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Stags Leap District, Vineyard to Vintner, April 25 – 27, 2014

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Always a good time, involving 19 wineries in the Stags Leap District, a special open house, one-on-one access, culinary pairings and exclusive tastings.  You will be treated like royalty, away from the tasting room crowds.

For more information, check out their website, www.stagsleapdistrict.com/V2V

 

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Clos Pegase, Napa Memories

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From the Digital Journal, August 21, 2013, “Vintage Wine Estates Purchases Clos Pegase Winery.”  And in the Wine Spectator, “Napa’s Clos Pegase Sold.”

I have a fondness for this winery.  In my early wine sojourns and education, this was an true find.  The fine architecture of the facility, and fine art throughout, made it a special experience.

And the wines were wonderful in my price range, an early entrant into the market for oaky-buttery Chardonnays, especially “Mitsuke’s”, named for the wife of the founder and owner, Jan Schrem.

But the most phenomenal experience came one New Year’s in the early 2000s, when I attended a party inside the caves of the facility.  What a sight!  A long aisle with tables for 8, each with candelabras and lighted candles, totaling probably 15-20 tables.  On both sides of the aisles were aging barrels of wine.  The food was fantastic, everyone was dressed beautifully, and as the evening went on, the noise level elevated with laughter–wine tends to do that to people.

To cap the evening, in a far corner of the caves was a small amphitheater, where a band began to play, encouraging the early dancers.  As the countdown to the New Year took place, the dance floor was in high gear, with hats and duck callers.  Easily one of the most memorable New Year’s Eve celebrations of my life.

I had the opportunity to attend again a few years later.  The candelabras with lighted candles were replaced by ice sculptures on each table.  Turned out the burning candles raised the temperature in the cellar beyond what was acceptable.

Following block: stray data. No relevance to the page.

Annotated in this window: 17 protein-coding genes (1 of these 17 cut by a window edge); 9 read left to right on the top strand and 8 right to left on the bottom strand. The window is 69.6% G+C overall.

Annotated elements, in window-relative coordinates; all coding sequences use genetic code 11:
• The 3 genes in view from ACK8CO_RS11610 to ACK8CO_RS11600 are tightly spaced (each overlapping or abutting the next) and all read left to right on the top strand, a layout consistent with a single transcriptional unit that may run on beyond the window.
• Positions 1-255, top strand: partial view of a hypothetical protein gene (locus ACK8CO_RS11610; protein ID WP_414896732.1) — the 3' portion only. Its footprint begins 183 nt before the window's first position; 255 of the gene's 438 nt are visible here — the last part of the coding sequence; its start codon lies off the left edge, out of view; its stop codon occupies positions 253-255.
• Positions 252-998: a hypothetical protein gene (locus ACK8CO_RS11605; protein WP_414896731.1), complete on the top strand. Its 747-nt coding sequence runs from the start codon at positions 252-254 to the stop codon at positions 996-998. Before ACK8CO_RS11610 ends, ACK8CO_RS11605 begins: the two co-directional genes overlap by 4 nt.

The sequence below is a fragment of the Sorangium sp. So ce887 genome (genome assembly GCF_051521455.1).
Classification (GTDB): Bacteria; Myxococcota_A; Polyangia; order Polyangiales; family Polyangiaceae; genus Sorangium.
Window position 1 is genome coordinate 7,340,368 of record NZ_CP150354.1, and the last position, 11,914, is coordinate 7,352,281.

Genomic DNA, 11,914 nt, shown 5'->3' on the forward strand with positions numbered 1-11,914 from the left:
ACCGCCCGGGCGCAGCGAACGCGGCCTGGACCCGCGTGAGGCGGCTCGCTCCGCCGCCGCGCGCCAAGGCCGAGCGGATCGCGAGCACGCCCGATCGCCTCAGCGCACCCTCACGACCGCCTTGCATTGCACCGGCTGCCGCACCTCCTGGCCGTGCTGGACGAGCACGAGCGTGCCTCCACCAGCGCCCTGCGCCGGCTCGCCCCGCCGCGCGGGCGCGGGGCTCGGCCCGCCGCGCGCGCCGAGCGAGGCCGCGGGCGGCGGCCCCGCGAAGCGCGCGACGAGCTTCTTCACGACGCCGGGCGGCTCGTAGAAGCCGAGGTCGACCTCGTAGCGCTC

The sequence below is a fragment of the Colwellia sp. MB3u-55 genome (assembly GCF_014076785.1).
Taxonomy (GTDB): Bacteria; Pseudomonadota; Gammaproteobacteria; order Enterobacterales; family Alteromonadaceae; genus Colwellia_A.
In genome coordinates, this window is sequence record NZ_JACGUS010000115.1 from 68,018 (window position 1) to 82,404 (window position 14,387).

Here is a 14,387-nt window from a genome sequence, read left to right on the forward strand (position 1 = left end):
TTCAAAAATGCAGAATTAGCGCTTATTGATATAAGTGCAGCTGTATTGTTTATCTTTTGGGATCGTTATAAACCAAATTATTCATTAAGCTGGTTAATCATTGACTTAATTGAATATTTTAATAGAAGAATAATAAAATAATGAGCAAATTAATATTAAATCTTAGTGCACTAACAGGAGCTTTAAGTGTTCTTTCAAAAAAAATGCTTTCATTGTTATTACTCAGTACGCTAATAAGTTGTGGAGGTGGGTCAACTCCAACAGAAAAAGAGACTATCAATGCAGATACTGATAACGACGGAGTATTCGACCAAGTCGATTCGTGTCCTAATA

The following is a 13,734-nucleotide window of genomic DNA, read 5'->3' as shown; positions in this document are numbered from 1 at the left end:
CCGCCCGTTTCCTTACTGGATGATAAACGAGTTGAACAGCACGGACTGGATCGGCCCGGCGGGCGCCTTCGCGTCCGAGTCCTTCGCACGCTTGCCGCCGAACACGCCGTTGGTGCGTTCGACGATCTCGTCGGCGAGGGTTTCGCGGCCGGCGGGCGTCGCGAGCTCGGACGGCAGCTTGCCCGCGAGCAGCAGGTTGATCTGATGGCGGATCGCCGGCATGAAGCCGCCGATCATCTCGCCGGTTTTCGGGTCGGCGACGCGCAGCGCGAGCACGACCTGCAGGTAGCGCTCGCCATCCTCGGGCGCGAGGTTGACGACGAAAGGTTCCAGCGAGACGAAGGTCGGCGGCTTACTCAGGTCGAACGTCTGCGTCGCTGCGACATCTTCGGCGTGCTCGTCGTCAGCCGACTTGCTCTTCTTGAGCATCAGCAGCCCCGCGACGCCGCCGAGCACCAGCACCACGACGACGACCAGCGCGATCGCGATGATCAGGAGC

The second time was memorable as well, but as is often the case in life, it didn’t capture the same magic of the first time experience in those caves.

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Tim Fish On Best Temps for Wine Drinking

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Tim Fish as Dr. Vinny, blogpost on proper serving temperatures of wine. 

I’m apparently drinking my reds too warm and my whites too cold!

 

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IntoWine, “Top 100 Most Influential U.S. Winemakers”

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Recent post by Michael Cervin published on IntoWine.com.

Some surprises, and of course, subjective calls.  For example, I love both Thomas Rivers Brown and Justin Smith.  To rank one at #84 and the other at #19, begs the criteria.

My first introduction to the website, www.intowine.com.  I will be bookmarking it, as it seems to be a good aggregator of wine information.

 Here is more information on Michael Cervin.

 

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Dr. Vinifera on Opening Older Wine Bottles

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From Tim Fish of Wine Spectator, as Dr. Vinny, June 2013

Quick answer: careful and skillful use of the Ah-So…if it starts to drive the cork down further into the neck, use the waiter’s corkscrew and work slowly.

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Study: Another Reason for Daily Wine, by James Hamblin

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From the Atlantic Magazine, May 2013.

Key Points:

The full study, “Soda and Other Beverages and the Risk of Kidney Stones” is published in Clinical Journal of the American Society of Nephrology.

Kidney stones are a painful and expensive medical problem.  This is a eight-year study involving data from 194,095 patients.